Gestational Carrier

The Basics

In the case of a gestational carrier, the woman carrying the pregnancy is in no way biologically or genetically related to the child she is carrying. She is merely providing a nurturing environment in the form of a uterus for the child to grow for the gestational period of, ideally, 40 weeks. A gestational carrier is not a traditional “surrogate,” as a surrogate is someone who donates her egg and then subsequently carries the child.

CANDIDATES FOR USING A GESTATIONAL CARRIER

A gestational carrier is required for any couple in which the female partner cannot carry the pregnancy. This may result from conditions in which the female partner has had her uterus surgically removed—such as in the case of cervical or uterine cancer, fibroids, severe endometriosis, or conditions requiring a hysterectomy. In other cases, the woman may have an intact uterus, but the uterus still may not be able to carry a pregnancy to term. Medical conditions such as severe diabetes may also be a reason for using a gestational carrier. A physician will obtain the eggs from the intended mother or from an egg donor.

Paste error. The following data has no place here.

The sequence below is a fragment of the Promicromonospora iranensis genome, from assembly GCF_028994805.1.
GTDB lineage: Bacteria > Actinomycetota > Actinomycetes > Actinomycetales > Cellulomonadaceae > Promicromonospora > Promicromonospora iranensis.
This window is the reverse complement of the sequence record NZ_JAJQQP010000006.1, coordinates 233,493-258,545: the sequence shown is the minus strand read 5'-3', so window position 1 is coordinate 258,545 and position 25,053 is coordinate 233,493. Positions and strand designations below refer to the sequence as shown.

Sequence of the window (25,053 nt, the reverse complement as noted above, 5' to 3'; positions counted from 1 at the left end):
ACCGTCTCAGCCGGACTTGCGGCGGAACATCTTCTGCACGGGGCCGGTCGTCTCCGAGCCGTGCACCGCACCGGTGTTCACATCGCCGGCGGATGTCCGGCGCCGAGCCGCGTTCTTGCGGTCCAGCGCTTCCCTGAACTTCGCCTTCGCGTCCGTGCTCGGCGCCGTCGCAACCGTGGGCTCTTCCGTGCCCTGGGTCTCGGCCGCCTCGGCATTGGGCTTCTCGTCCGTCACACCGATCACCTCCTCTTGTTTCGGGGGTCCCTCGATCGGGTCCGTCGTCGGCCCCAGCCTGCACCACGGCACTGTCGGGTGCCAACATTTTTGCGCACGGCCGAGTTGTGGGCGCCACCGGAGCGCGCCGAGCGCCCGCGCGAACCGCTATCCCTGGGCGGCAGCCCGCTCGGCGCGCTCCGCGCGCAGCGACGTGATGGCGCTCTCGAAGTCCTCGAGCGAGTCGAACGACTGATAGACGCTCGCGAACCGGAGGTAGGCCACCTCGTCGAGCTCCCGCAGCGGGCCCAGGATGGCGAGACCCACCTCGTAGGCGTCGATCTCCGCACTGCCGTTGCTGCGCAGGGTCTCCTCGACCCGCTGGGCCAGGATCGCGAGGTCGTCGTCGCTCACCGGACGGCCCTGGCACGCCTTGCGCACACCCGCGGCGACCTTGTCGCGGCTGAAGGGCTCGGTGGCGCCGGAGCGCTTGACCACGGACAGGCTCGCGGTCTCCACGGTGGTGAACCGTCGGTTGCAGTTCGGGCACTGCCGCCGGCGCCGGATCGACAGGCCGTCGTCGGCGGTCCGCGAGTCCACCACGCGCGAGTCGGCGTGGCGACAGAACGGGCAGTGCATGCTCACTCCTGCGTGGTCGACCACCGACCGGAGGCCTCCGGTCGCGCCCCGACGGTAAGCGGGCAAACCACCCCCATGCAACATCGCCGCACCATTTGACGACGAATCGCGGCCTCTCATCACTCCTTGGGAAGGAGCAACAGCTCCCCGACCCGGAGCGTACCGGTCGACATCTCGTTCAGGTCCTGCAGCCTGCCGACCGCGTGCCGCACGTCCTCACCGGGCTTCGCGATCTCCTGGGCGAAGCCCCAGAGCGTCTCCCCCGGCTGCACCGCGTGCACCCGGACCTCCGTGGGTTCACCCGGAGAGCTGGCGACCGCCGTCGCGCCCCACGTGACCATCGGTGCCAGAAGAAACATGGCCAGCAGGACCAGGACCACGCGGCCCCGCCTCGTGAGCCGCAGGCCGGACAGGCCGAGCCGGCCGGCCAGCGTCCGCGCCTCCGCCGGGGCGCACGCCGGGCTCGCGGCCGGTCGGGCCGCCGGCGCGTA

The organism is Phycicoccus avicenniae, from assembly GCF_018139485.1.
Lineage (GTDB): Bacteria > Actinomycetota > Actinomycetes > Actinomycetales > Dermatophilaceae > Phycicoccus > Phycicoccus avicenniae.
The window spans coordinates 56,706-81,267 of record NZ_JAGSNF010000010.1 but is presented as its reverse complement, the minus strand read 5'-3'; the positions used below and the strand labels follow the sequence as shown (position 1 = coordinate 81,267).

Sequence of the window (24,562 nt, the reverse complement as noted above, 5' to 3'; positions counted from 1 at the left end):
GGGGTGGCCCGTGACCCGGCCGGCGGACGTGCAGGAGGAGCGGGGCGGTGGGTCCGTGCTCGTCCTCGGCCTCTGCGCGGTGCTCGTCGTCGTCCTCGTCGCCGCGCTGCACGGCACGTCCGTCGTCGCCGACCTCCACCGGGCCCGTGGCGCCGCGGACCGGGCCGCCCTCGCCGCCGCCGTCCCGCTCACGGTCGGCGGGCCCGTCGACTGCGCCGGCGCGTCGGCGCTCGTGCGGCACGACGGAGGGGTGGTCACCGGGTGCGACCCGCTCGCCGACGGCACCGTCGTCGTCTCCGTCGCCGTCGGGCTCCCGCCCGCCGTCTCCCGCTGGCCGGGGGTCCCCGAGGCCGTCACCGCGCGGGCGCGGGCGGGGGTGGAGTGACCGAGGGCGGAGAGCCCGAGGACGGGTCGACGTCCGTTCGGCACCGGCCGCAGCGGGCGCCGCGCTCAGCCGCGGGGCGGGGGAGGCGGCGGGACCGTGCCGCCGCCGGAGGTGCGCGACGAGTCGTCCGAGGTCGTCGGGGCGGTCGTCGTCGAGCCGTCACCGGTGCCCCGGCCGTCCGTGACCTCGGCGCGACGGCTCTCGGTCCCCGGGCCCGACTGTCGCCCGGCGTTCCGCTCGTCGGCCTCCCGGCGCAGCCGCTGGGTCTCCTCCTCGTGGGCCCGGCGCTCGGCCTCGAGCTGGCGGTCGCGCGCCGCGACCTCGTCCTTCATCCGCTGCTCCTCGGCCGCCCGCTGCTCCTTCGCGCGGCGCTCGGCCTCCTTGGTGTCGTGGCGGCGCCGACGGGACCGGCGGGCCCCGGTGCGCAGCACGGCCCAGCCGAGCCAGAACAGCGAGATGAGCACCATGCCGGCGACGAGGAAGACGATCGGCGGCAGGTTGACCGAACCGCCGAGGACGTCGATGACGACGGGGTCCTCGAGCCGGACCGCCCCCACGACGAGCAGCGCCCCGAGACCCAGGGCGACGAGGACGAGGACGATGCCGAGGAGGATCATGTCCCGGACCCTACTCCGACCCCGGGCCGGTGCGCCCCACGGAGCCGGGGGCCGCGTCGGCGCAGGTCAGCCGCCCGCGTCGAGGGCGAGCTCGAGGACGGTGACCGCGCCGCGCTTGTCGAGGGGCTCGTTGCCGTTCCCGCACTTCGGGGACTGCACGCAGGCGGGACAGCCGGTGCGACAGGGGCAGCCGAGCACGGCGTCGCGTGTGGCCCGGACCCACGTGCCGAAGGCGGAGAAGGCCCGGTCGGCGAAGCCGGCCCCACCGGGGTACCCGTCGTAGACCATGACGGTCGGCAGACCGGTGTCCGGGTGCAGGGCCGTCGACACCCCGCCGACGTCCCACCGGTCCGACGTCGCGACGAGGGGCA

Same-sex male couples will also work with a gestational carrier, egg donor, and most often one of the partner’s sperm to conceive.

GESTATIONAL CARRIER WITH DONOR EGG

If a woman is unable to conceive using her own eggs, the intended parents can also use donor egg treatment. A physician will then transfer the embryo to the gestational carrier. In the case of a same-sex male couple, once the couple has identified both a gestational carrier and an egg donor, one or both male partners will provide sperm samples to inseminate the donated eggs. While the goal of every pregnancy is a singleton, or one baby, male couples may opt to transfer back one embryo from each male partner if their gestational carrier agrees. However, as twin or higher-order multiples present potentially higher risks to the babies and the gestational carrier, Bedi IVF Centre does not advise this, for safety reasons.

What to Expect

HOW TO GET STARTED

Step 1: Schedule a new-patient appointment with a reproductive endocrinologist at Bedi IVF Centre to review history and determine treatment plan.